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Arizona commit Stevie Rocker Jr. ready to step out from Ka’Deem Carey’s shadow

arizona-wildcats-stevie-rocker-kadeem-carey-cdo-high-school-2021-football-commitment-comparison Courtesy 247Sports

The comparisons were inevitable, and frankly unavoidable.

When Stevie Rocker Jr. committed to the Arizona Wildcats on Thursday, it continued a trend that began three years ago when he began at Canyon del Oro High School and figures to continue well into his college career.

The next Ka’Deem Carey?

“He got that comparison when he first walked onto our campus as a freshman,” coach Dustin Peace said. “He’s already dealt with it at CDO on a smaller stage.”

Rocker, a senior-to-be and a key piece of Arizona’s 2021 recruiting class, is the first CDO product to commit to the UA since Carey, a fellow running back who went on to become the Wildcats’ career rushing leader and go in the fourth round to the Chicago Bears in the 2014 NFL Draft.

“It’s a nice thing to be compared to,” Rocker said. “He did his own thing, I’ve got to do mine.”

He’s also his own kind of player. At 6-foot and 196 pounds, Rocker is already bigger than Carey was as a high school senior (5-foot-9, 184 pounds). His coach says he’s yet to show his true potential, partly due to a high ankle sprain that limited Rocker to just six games in 2019.

Peace, who has been CDO’s coach since 2009—Carey’s junior year, when the Dorados won the Arizona Class 4A state title—said Rocker’s ceiling may be higher than Carey’s.

“We’ve all haven’t seen the best of him,” Peace said. “He’s growing, he’s the fastest he’s ever been, the strongest he’s ever been. In three years he’s going to look like an NFL player. His physical capabilities, the ceiling is very high. Even though Ka’Deem got bigger, thicker (in college), he was pretty explosive right out of high school. I think Stevie’s top end will be different.”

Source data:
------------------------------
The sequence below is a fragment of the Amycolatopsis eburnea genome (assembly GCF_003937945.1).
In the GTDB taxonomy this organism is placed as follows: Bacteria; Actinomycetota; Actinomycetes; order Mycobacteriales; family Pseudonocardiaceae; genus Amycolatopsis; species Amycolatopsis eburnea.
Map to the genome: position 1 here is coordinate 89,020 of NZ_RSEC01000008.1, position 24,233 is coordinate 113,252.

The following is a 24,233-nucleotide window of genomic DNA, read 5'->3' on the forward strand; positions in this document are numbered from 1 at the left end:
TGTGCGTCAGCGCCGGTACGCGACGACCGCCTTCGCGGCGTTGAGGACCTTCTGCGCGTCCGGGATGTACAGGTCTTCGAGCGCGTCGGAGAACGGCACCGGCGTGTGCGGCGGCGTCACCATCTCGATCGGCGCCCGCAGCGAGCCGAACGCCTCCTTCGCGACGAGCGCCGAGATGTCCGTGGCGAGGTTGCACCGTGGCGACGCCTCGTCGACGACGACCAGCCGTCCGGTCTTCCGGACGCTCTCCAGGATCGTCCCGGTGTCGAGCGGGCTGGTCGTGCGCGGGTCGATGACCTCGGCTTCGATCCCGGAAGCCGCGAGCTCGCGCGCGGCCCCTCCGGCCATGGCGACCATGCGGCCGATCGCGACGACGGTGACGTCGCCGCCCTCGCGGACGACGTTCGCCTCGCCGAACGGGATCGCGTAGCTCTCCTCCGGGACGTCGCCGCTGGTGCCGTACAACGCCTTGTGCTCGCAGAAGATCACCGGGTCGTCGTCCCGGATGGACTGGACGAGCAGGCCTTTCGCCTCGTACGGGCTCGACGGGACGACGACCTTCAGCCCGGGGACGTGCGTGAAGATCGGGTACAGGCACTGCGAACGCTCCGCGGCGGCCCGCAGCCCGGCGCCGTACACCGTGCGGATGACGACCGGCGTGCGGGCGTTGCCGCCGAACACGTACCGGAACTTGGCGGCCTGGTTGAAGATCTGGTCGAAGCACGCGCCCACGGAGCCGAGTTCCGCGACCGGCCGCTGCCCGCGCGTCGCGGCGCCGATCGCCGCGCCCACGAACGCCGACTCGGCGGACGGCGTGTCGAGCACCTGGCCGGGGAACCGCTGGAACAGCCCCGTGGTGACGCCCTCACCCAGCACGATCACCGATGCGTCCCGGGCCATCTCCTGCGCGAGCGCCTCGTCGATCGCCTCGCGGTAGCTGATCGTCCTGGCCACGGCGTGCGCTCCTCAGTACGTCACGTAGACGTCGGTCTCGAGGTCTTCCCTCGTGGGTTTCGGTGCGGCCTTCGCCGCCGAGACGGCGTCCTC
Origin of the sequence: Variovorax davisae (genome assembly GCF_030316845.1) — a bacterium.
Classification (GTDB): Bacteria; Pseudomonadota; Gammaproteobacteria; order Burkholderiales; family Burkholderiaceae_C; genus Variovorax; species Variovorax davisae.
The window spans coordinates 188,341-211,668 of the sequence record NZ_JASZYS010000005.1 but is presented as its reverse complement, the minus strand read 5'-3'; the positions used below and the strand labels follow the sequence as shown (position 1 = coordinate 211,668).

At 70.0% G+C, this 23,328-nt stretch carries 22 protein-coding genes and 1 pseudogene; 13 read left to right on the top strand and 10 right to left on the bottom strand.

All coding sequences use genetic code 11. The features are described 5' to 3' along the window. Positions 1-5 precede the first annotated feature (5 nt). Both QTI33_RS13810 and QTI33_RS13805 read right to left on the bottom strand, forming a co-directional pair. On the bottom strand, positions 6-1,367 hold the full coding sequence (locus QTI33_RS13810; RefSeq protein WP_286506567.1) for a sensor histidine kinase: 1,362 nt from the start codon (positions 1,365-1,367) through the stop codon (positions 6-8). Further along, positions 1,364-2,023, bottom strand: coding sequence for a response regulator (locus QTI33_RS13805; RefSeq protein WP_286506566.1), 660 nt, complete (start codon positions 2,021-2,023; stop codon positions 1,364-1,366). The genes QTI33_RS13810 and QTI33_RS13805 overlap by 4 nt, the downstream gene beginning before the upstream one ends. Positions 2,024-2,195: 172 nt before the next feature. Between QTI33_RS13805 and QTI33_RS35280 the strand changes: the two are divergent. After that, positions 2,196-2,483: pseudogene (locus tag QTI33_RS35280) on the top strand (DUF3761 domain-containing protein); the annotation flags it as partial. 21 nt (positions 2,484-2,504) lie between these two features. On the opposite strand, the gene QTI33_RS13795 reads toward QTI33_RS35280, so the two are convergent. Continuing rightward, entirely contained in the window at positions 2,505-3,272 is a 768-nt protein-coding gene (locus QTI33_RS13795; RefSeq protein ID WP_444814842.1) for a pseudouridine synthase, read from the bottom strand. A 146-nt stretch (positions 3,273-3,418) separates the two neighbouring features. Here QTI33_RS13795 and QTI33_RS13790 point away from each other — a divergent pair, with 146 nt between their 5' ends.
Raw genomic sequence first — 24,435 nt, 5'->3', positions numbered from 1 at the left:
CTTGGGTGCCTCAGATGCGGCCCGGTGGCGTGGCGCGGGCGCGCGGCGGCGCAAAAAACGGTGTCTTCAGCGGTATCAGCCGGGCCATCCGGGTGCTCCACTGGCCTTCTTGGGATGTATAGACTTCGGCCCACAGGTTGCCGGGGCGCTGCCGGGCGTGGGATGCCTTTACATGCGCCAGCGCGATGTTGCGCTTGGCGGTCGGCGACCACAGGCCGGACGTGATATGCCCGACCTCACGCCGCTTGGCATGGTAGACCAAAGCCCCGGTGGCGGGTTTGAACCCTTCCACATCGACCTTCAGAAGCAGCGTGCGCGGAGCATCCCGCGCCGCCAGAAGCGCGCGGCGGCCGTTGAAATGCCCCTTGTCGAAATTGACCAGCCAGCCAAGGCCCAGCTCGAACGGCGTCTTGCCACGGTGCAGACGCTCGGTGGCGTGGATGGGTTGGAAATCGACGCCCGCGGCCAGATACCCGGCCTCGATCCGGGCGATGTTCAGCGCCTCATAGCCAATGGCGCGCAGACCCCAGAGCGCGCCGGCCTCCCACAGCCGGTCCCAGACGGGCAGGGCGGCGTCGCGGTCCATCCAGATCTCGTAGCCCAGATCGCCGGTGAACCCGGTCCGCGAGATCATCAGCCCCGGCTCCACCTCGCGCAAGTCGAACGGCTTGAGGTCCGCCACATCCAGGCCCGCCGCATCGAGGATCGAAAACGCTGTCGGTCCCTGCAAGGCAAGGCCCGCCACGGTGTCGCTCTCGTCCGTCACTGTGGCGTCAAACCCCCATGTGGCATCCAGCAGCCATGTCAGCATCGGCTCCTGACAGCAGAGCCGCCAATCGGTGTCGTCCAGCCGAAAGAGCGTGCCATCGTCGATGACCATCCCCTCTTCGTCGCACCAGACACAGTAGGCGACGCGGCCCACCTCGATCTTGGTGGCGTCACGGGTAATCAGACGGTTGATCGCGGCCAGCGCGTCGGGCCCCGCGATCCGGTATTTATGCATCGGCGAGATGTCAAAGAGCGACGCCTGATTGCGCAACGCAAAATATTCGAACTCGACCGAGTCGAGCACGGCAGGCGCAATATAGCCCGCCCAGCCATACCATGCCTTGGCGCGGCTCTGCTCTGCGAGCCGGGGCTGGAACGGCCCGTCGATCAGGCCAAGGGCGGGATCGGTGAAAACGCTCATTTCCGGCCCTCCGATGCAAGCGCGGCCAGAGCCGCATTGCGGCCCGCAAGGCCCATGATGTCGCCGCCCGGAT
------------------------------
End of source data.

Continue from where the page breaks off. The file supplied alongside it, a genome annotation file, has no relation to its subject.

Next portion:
Rocker ran for 1,163 yards and 12 touchdowns as a sophomore but just 371 yards as a junior because of injury. That likely impacted his recruiting profile, as Rocker is ranked as the No. 1,181 player in the 2021 class and the 17th-best in-state prospect. Carey finished as the No. 331 player in 2011 and eighth-best recruit from Arizona.

Fully healthy now, Rocker is anxious to get his senior year underway. The start of prep football in Arizona has been pushed back to mid-September due to the coronavirus pandemic, with many local coaches—including Peace—hoping to shift the entire season to early 2021.

“As long as we get a football season, I just want to play,” Rocker said.

Whenever Rocker is able to suit up again, expect him to show off a skill that will only further the comparisons to Carey. While he considers himself a power back, one that can take contact, he has been working on his pass catching in order to have more involvement in the offense.

Carey caught 77 passes in three seasons at Arizona, tied for third-most in school history among running backs. Rocker has only 10 career receptions at CDO but said Peace plans to put Rocker in the slot at times this season with an empty backfield.

Rocker, who is the only in-state player from the 2021 recruiting class to have committed to either Arizona or ASU so far, picked the Wildcats over BYU, California and Nevada. Though they were one of the last offers he got, once that happened “they never dropped trying to get me to come out there. Even just for a simple talk.

“They kind of made me feel like I was part of the team for them.”